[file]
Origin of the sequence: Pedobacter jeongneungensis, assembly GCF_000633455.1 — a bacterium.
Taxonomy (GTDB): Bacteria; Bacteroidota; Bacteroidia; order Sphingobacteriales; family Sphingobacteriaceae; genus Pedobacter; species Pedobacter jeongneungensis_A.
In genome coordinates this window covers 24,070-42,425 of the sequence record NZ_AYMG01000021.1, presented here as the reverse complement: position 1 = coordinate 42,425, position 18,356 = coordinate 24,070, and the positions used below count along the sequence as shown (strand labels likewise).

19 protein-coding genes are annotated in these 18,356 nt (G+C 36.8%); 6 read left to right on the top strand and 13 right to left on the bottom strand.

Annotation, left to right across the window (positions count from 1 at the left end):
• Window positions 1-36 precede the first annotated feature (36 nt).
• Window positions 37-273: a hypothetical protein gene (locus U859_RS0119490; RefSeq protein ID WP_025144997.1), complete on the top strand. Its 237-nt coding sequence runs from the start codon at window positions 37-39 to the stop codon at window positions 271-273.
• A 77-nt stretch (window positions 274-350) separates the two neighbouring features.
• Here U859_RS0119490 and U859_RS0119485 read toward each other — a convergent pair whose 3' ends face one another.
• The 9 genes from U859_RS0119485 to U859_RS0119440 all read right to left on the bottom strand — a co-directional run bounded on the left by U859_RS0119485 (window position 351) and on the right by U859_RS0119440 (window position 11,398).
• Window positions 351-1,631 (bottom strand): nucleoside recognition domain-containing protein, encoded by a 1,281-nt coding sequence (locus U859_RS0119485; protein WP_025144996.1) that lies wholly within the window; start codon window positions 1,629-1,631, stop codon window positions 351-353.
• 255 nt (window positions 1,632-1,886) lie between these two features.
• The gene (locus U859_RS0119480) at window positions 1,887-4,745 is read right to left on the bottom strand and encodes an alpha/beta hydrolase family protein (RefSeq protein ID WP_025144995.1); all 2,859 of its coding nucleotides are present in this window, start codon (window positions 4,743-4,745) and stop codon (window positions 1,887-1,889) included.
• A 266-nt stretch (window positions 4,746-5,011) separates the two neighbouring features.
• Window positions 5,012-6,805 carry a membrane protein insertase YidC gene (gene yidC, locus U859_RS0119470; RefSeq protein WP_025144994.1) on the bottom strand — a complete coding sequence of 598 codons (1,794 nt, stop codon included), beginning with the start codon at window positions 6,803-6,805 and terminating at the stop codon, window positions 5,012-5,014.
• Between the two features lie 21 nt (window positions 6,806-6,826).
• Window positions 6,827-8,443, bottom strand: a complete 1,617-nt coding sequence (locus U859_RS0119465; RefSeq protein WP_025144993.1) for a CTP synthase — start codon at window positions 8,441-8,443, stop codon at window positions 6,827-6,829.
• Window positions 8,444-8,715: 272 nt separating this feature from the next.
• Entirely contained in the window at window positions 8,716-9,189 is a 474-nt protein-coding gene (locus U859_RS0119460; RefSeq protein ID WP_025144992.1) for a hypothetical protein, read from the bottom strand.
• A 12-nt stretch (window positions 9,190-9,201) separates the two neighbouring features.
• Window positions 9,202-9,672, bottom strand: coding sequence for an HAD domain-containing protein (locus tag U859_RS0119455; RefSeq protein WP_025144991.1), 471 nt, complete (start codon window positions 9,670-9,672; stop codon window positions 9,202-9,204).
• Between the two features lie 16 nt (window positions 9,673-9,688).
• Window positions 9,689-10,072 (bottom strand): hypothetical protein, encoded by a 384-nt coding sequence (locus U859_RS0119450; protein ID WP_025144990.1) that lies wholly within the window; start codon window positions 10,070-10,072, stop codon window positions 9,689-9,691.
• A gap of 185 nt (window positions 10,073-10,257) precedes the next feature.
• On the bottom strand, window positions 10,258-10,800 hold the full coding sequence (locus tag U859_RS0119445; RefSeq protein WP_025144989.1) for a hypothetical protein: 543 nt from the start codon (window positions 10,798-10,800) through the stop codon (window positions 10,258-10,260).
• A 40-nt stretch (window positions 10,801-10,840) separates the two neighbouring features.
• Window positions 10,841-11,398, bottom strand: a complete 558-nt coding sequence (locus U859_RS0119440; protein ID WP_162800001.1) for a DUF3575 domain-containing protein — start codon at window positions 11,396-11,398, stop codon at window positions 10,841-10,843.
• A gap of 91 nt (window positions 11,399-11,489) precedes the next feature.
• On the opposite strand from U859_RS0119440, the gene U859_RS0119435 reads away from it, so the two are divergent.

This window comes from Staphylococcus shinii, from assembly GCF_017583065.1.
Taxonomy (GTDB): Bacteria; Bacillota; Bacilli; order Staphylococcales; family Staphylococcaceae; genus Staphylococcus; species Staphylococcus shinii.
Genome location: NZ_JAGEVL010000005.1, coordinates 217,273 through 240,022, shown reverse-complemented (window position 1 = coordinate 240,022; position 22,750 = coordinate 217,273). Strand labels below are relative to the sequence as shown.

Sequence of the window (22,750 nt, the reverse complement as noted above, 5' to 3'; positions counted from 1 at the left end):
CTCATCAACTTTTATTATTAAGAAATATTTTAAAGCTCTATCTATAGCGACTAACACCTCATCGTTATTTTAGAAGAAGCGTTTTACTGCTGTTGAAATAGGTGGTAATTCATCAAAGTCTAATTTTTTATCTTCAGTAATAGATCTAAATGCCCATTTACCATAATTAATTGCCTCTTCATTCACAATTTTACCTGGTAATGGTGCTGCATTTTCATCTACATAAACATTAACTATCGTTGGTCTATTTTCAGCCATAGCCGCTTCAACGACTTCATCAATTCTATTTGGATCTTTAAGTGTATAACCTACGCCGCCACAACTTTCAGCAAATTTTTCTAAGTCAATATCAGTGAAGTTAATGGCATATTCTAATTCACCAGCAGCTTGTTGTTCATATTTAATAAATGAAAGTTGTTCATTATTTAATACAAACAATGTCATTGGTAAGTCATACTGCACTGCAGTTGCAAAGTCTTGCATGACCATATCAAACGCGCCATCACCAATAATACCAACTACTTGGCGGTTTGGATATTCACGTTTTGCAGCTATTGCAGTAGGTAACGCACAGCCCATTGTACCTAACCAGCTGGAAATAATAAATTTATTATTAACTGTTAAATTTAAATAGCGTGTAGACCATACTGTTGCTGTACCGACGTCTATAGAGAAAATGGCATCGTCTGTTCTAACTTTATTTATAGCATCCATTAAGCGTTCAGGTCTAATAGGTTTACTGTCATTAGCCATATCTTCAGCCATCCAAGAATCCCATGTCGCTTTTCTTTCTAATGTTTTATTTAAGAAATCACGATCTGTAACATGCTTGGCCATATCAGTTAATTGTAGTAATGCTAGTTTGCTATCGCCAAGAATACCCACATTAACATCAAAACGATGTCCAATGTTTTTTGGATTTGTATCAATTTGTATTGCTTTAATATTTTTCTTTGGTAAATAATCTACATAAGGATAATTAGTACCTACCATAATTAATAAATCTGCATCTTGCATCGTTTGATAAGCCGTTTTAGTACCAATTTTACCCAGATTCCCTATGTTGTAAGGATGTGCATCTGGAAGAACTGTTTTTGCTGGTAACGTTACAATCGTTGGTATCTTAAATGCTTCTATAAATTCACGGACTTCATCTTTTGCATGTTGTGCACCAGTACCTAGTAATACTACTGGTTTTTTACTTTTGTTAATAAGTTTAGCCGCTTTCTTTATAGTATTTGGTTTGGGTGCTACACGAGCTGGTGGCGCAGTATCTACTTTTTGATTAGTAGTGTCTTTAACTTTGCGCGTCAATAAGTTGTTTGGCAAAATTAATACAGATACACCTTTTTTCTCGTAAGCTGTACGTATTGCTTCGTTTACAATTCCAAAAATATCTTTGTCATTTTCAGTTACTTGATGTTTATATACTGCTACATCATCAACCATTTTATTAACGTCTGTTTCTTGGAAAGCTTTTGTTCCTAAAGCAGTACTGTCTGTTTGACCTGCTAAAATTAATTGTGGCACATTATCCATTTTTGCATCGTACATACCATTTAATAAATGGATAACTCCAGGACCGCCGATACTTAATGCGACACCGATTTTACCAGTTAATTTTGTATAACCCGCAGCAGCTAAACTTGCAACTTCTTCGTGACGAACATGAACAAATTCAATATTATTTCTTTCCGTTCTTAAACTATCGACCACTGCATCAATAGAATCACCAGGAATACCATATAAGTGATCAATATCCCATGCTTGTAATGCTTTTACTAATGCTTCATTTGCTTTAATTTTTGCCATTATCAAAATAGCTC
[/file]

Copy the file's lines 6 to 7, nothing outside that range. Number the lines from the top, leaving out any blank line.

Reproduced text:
• Window positions 1-36 precede the first annotated feature (36 nt).
• Window positions 37-273: a hypothetical protein gene (locus U859_RS0119490; RefSeq protein ID WP_025144997.1), complete on the top strand. Its 237-nt coding sequence runs from the start codon at window positions 37-39 to the stop codon at window positions 271-273.